The realm rejoices as Paradox Interactive announces the launch of Crusader Kings III, the latest entry in the publisher’s grand strategy role-playing game franchise. Advisors may now jockey for positions of influence and adversaries should save their schemes for another day, because on this day Crusader Kings III can be purchased on Steam, the Paradox Store, and other major online retailers.
Speaking of bugs related to models, Korean Geobukseons have their top flag upside down.Nice. btw while you are working on unit models since 2013, have u fixed austrian models? They would glitch on retreat animation, I guess.
Lmao, I seriously doubt they make the same effort between some tags.If you have ever modded in a new historicsl tag you will realise that that VAST amount of work on the content designers side is research. Go through dozens or hundreds of sources to check out what is worth an event, what are fitting NI etc. Implementing those takes almost no time, you could do dozens of tags a day but researching what to implement and actually finding proper sources takes ages.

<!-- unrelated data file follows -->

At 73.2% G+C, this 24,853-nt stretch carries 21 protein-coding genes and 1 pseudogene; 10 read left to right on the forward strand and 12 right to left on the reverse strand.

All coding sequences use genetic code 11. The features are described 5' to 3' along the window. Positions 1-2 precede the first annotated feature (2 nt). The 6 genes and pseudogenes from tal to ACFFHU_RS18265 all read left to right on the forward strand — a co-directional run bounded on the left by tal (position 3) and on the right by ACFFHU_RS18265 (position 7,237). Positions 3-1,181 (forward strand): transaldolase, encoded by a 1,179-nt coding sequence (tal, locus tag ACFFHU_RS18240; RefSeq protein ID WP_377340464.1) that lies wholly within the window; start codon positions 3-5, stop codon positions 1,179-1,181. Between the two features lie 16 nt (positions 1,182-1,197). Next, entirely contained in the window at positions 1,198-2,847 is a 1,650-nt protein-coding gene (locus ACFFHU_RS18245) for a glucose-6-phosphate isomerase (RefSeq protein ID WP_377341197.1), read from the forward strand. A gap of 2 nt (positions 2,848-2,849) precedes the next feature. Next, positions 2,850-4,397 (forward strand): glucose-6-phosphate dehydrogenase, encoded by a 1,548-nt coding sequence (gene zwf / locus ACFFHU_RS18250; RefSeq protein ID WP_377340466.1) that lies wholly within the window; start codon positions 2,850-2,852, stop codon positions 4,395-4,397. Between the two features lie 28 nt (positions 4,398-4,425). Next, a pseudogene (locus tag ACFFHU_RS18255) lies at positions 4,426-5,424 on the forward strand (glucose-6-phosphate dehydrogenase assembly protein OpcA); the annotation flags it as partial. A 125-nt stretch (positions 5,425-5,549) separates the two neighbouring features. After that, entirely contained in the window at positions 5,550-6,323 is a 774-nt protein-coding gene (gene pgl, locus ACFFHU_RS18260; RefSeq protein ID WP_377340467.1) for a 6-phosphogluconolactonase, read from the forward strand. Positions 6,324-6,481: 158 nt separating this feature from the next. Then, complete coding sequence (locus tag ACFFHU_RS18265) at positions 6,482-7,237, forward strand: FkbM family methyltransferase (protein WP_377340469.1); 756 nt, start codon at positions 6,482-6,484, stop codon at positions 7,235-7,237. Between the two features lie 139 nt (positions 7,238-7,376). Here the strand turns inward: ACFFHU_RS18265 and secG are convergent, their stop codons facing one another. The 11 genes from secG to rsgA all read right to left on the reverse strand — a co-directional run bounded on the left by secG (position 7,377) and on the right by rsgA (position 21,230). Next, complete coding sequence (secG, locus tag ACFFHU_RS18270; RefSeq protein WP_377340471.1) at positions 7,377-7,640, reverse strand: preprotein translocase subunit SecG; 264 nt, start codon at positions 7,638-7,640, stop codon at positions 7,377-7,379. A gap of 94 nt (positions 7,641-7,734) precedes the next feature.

Ah spanish main. Sorry mate, not part of the anglo saxonic sphere.Is great to finally have war canoes to allow these nations to interact on the sea. Clearly Polynesians are the more benefited with this but the Pacific North West and Caribbean natives would also gain a lot from canoes. After all the word canoa itself comes from an antillean native language.
Hope a future update/DLC would add native nations on the Antilles, Florida and some more on the "Spanish Main" region.